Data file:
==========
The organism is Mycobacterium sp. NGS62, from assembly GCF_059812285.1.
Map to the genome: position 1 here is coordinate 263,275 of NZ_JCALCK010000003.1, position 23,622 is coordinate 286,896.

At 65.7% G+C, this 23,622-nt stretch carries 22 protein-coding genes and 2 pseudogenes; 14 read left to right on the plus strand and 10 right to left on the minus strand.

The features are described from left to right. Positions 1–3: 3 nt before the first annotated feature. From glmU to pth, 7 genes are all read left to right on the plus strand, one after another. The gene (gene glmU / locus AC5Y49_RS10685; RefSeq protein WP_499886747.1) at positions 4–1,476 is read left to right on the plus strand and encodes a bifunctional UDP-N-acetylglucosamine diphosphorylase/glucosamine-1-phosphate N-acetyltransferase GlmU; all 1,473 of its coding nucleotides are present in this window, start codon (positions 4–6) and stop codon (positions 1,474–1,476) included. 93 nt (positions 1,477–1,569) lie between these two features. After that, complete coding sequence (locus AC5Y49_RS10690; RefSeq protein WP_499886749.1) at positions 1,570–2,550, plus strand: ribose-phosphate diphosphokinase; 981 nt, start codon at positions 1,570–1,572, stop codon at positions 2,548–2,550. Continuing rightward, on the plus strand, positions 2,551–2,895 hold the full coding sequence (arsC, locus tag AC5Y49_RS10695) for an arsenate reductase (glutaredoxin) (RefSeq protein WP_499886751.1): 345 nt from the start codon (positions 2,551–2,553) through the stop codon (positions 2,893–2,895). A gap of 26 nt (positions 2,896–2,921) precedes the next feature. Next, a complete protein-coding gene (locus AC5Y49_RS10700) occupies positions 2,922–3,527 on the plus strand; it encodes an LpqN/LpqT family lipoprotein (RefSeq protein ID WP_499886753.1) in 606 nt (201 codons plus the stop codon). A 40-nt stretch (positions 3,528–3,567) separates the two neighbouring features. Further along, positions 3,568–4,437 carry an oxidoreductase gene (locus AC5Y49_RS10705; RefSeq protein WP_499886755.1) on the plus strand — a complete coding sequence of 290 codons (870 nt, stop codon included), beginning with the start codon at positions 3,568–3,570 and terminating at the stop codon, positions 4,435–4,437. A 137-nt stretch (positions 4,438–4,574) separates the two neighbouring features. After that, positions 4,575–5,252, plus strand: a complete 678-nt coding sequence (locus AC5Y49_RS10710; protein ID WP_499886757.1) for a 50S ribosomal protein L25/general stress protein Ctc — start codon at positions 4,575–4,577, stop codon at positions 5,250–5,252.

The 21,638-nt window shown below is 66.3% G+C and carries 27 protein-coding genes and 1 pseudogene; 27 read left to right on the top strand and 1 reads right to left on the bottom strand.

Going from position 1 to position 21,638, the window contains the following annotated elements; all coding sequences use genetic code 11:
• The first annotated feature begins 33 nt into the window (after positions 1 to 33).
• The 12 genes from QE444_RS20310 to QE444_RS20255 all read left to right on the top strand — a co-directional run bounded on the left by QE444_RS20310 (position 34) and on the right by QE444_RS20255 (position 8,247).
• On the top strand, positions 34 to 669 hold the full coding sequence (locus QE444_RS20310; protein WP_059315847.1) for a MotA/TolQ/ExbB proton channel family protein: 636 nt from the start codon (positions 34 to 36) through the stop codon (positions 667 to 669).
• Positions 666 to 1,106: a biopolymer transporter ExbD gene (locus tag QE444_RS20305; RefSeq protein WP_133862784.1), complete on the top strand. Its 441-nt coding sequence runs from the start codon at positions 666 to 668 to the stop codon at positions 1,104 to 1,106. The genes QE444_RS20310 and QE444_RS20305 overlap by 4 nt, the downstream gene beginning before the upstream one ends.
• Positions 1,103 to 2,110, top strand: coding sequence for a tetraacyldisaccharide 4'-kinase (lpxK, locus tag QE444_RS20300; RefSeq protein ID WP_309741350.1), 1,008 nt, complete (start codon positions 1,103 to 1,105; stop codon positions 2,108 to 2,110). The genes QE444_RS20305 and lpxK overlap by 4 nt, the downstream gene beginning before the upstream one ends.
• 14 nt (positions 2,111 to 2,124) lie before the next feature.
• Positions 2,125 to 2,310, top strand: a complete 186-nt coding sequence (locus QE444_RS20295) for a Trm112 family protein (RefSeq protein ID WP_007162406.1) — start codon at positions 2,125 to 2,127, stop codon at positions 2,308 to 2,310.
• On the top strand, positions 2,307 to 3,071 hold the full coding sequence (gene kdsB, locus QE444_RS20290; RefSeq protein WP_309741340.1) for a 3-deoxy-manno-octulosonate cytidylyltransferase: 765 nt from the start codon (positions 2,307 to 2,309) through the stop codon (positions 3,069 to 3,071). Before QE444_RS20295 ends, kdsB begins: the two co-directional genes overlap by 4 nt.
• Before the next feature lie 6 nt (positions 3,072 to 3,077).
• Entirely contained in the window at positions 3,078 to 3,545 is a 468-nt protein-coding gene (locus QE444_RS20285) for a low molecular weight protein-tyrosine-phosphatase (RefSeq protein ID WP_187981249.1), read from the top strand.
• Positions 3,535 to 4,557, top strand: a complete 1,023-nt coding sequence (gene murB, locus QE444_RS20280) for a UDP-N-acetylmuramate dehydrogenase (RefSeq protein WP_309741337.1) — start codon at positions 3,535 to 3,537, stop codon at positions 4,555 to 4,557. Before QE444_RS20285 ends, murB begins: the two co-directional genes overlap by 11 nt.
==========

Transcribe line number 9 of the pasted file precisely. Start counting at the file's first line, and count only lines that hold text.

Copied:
• On the top strand, positions 34 to 669 hold the full coding sequence (locus QE444_RS20310; protein WP_059315847.1) for a MotA/TolQ/ExbB proton channel family protein: 636 nt from the start codon (positions 34 to 36) through the stop codon (positions 667 to 669).